Bottled oxygen (climbing)

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An example of bottled oxygen

Bottled oxygen is oxygen in small, portable, high pressure storage cylinders, as used for high-altitude climbing. Bottled oxygen may also be for a breathing gas, especially for scuba diving or in surgeries. (see also diving cylinder and oxygen tank)

High-altitude climbing (mountaineering) usually requires the use of portable oxygen apparatus when climbing Mount Everest or the other eight-thousanders, though some mountaineers have ascended Everest without oxygen. The apparatus can be open-circuit (supplementary) or closed-circuit; the 1953 British Mount Everest expedition used both types. The Death zone altitude is 26,000 feet (7,900 m) or above.

1920s and 1930s

British expeditions all used open-circuit oxygen apparatus, as advocated by pioneer climbers George Finch, Noel Odell and Peter Lloyd. Open-circuit oxygen apparatus was trialled on the 1922 and 1924 British Everest expeditions; the bottled oxygen taken by the 1921 expedition was not used. The carrying frame used in 1922 and 1924 with four cylinders of oxygen or “gas” weighed a “hefty” 32 lb (14.5 kg), though climbers sometimes (e.g. the last climb of Mallory and Irvine) carried only two cylinders each. Four cylinders contained a total of 960 litres of oxygen, which would last for eight hours at the standard rate of 2 litres per minute or seven hours at 2.2 L/min.[1]

The 1938 British Mount Everest expedition trialled closed-circuit as well as open-circuit apparatus, but the closed-circuit apparatus was not successful.[2]

First ascent of Everest

In 1953 the first assault party of Tom Bourdillon and Charles Evans used closed-circuit oxygen apparatus which had been developed by Bourdillon and his father, and returned expired oxygen to the breathing bag. The successful second assault party of Ed Hillary and Tenzing Norgay used open-circuit oxygen apparatus; after ten minutes taking photographs on the summit without his oxygen set on, Hillary said he "was becoming rather clumsy-fingered and slow-moving". [3]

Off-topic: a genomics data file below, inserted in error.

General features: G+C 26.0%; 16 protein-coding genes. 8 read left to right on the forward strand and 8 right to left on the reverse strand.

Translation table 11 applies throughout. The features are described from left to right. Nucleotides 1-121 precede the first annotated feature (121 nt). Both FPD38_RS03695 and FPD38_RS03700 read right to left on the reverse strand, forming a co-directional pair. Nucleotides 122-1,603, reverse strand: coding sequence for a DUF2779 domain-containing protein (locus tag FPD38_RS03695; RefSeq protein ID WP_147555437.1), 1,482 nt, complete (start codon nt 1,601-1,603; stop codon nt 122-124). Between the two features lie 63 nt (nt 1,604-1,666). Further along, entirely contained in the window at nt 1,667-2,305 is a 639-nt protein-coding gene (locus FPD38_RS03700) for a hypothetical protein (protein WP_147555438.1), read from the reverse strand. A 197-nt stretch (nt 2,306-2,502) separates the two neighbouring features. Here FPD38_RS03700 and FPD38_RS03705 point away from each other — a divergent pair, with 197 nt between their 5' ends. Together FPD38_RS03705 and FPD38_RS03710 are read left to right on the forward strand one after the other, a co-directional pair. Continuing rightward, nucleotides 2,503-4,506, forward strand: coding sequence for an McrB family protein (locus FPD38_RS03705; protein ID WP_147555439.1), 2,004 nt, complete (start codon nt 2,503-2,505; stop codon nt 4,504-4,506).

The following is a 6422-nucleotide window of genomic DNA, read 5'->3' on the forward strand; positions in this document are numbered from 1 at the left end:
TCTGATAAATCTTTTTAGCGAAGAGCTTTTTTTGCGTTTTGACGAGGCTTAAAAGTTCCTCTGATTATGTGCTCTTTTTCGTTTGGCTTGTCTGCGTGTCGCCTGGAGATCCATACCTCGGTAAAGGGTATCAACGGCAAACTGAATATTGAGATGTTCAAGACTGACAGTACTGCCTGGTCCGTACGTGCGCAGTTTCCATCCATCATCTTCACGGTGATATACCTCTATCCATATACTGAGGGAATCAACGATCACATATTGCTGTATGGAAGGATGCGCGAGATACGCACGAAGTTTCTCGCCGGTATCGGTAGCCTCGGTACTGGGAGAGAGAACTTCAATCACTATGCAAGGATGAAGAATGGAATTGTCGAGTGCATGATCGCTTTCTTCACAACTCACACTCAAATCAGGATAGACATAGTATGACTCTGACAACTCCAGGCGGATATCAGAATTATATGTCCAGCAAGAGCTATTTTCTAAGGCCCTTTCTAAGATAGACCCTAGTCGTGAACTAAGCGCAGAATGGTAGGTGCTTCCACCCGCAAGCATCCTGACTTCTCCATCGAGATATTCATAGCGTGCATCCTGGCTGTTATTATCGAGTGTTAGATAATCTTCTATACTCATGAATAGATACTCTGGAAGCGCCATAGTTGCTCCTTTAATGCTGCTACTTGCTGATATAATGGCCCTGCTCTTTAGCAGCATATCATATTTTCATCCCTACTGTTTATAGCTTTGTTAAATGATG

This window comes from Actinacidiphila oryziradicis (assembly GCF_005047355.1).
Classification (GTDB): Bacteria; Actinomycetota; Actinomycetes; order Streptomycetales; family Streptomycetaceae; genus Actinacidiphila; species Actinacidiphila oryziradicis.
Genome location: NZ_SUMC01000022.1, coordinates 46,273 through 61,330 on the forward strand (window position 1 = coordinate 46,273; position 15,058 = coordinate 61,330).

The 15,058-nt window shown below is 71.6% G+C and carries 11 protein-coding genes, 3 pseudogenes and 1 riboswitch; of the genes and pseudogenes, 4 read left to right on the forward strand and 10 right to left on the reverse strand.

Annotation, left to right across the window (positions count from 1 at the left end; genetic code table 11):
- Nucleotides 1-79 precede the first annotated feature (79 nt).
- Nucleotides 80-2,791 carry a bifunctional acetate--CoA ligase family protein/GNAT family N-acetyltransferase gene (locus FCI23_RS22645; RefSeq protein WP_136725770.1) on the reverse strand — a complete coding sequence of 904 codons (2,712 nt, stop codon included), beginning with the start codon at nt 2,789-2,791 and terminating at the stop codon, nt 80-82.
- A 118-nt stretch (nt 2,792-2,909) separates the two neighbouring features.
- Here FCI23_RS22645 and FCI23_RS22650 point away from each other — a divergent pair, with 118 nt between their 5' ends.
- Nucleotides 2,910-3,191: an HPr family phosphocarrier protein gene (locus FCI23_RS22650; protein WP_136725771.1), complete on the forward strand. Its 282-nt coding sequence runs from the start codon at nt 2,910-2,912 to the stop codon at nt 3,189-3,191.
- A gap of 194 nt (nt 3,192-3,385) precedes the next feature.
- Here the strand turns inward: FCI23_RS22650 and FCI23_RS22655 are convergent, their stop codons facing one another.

John Hunt wrote that two assault parties using the experimental closed-circuit type was too risky despite users having achieved a faster climbing rate and also potentially having a greater range for a given supply (so that it might be possible to reach the summit from a camp on the South Col). Hence he proposed one closed-circuit assault followed shortly by an open-circuit assault (and a third assault if necessary). The cylinders used were dural light-alloy cylinders holding 800 litres or RAF steel wire-wound cylinders holding 1,400 litres of oxygen (both at 3,300 p.s.i.; 227.5 bar or 22.75 MPa). The expedition had 8 closed-circuit and 12 open-circuit sets; the open-circuit set used 1 RAF cylinder or 1,2 or 3 dural cylinders; with total set weight 28lb, 18lb, 29½lb or 41 lb (12.7, 8.2, 13.4 or 18.6 kg).[4] Sleepers above 21,500 feet (6,600 m) used "night oxygen" at 1 litre/minute; and with adaptors they could use oxygen from tanks by Drägerwerk the Swiss had left behind in 1952.[5]. Both open-circuit and closed-circuit sets iced up; the closed-circuit sets when a new and cold soda-lime canister was inserted.[6]